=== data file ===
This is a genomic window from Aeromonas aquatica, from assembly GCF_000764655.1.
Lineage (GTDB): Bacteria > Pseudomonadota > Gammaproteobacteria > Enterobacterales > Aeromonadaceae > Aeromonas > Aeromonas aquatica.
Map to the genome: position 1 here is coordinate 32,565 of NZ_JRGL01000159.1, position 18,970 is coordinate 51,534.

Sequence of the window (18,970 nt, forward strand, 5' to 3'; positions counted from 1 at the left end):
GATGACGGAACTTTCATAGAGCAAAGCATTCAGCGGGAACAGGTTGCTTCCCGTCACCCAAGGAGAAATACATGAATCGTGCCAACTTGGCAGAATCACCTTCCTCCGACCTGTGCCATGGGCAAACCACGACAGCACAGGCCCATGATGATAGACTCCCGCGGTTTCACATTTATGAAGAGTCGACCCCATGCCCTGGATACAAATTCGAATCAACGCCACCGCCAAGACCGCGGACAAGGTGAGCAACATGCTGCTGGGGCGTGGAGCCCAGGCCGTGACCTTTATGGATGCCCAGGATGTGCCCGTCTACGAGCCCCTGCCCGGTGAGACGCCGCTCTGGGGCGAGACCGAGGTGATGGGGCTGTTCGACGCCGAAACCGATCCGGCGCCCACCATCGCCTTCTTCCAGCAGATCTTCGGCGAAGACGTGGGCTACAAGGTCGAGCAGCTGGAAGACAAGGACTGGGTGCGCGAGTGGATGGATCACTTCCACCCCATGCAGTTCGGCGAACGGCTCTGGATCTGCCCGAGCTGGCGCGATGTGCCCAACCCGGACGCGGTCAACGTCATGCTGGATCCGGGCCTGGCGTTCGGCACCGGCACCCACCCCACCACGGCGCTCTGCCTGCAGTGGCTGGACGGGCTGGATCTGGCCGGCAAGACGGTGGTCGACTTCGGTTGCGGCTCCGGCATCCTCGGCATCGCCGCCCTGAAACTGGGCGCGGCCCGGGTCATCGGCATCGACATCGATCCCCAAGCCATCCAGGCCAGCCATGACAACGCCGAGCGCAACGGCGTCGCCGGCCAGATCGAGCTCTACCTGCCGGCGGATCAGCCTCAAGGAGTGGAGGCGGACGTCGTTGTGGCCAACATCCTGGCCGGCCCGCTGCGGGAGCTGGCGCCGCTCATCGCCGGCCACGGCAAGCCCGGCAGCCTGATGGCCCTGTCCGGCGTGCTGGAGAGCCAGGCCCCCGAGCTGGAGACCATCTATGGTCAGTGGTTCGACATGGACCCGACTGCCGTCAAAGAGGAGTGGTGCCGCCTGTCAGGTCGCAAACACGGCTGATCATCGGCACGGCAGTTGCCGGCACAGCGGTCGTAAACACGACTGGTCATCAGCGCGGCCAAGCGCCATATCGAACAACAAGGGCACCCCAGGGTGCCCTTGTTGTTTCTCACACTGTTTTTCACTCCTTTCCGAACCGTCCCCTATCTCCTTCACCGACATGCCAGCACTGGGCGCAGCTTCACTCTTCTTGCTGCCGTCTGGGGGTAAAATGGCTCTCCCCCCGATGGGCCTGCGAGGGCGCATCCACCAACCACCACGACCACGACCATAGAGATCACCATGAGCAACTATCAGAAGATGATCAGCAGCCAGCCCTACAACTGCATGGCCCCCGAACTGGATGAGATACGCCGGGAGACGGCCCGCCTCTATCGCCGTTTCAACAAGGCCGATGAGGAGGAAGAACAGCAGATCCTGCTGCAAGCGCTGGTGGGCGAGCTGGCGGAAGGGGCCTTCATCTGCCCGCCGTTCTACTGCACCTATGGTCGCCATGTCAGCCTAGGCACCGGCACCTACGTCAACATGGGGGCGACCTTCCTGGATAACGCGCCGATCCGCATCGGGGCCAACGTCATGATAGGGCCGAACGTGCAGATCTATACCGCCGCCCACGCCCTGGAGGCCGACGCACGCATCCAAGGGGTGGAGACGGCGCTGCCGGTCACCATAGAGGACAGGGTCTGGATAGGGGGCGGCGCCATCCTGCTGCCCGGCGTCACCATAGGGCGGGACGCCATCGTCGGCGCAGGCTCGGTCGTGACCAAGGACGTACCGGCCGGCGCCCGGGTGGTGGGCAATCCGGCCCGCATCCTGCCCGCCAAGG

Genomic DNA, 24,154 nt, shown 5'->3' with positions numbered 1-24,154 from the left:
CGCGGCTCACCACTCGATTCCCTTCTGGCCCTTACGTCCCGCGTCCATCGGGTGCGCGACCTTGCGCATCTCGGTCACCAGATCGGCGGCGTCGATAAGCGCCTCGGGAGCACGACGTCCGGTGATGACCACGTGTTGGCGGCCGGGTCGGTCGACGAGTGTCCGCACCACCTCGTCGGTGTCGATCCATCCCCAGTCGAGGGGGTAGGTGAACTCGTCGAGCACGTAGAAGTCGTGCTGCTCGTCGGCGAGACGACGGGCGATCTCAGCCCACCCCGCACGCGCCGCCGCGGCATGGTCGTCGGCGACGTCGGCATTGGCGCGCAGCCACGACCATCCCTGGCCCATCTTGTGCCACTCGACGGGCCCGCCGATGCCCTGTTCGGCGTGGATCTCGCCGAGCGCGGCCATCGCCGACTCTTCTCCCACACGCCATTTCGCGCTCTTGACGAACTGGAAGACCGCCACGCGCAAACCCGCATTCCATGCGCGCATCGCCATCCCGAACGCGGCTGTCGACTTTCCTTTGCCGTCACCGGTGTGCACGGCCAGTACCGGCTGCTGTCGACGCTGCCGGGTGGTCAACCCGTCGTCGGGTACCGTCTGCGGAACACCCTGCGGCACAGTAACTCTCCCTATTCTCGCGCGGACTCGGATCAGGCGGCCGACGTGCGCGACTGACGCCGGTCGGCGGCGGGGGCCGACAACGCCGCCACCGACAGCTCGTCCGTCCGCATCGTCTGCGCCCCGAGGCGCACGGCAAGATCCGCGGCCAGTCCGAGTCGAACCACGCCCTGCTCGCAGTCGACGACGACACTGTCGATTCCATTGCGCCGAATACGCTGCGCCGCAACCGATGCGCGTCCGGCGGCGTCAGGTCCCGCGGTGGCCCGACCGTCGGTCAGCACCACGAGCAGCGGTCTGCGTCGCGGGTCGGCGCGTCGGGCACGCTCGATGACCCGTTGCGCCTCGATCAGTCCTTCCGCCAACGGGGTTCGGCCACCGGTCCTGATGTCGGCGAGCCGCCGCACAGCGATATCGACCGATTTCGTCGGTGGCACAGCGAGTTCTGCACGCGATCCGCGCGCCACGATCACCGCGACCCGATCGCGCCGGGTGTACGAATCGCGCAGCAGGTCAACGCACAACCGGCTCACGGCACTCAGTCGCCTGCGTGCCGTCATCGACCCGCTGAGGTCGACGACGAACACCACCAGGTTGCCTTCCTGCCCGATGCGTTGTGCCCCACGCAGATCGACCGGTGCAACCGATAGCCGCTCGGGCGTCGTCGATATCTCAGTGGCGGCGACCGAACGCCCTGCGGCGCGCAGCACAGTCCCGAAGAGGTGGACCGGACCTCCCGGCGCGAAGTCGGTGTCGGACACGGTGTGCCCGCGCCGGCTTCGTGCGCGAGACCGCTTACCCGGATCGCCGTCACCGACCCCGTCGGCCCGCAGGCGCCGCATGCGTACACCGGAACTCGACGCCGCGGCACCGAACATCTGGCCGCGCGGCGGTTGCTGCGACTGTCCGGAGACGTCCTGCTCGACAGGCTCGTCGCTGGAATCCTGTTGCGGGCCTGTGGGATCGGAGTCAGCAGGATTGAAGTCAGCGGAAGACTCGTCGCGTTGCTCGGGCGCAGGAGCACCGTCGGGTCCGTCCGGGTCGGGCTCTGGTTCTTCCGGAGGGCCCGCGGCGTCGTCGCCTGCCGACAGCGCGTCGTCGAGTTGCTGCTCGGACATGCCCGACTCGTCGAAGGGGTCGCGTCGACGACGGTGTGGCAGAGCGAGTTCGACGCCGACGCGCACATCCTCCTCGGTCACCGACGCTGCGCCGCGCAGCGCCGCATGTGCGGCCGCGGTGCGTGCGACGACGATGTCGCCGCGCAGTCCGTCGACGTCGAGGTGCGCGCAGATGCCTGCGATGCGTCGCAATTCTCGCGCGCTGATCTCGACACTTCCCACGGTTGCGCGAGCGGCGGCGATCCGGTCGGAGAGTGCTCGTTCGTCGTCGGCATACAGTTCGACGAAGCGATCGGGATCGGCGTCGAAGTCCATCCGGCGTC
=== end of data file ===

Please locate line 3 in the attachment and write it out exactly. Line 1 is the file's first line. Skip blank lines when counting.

Map to the genome: position 1 here is coordinate 32,565 of NZ_JRGL01000159.1, position 18,970 is coordinate 51,534.